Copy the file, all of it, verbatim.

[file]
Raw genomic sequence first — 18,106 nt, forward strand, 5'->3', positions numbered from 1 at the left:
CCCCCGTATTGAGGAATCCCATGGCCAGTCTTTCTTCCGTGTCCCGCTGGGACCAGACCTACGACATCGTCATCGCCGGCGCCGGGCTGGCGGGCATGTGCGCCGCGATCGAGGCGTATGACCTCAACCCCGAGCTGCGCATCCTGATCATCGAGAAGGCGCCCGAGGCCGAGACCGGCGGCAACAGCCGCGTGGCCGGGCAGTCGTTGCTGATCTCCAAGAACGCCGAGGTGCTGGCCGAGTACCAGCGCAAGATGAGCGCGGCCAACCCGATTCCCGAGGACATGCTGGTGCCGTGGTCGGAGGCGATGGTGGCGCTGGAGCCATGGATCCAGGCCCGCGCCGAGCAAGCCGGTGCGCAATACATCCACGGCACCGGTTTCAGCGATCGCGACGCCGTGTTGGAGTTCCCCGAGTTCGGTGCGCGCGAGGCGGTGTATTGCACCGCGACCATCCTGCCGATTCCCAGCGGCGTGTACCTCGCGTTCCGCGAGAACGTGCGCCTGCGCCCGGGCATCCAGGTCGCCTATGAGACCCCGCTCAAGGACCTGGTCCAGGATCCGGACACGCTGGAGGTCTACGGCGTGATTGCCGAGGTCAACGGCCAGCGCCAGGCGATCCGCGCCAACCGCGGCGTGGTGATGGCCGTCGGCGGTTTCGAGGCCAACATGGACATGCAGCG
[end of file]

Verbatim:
Raw genomic sequence first — 18,106 nt, forward strand, 5'->3', positions numbered from 1 at the left:
CCCCCGTATTGAGGAATCCCATGGCCAGTCTTTCTTCCGTGTCCCGCTGGGACCAGACCTACGACATCGTCATCGCCGGCGCCGGGCTGGCGGGCATGTGCGCCGCGATCGAGGCGTATGACCTCAACCCCGAGCTGCGCATCCTGATCATCGAGAAGGCGCCCGAGGCCGAGACCGGCGGCAACAGCCGCGTGGCCGGGCAGTCGTTGCTGATCTCCAAGAACGCCGAGGTGCTGGCCGAGTACCAGCGCAAGATGAGCGCGGCCAACCCGATTCCCGAGGACATGCTGGTGCCGTGGTCGGAGGCGATGGTGGCGCTGGAGCCATGGATCCAGGCCCGCGCCGAGCAAGCCGGTGCGCAATACATCCACGGCACCGGTTTCAGCGATCGCGACGCCGTGTTGGAGTTCCCCGAGTTCGGTGCGCGCGAGGCGGTGTATTGCACCGCGACCATCCTGCCGATTCCCAGCGGCGTGTACCTCGCGTTCCGCGAGAACGTGCGCCTGCGCCCGGGCATCCAGGTCGCCTATGAGACCCCGCTCAAGGACCTGGTCCAGGATCCGGACACGCTGGAGGTCTACGGCGTGATTGCCGAGGTCAACGGCCAGCGCCAGGCGATCCGCGCCAACCGCGGCGTGGTGATGGCCGTCGGCGGTTTCGAGGCCAACATGGACATGCAGCG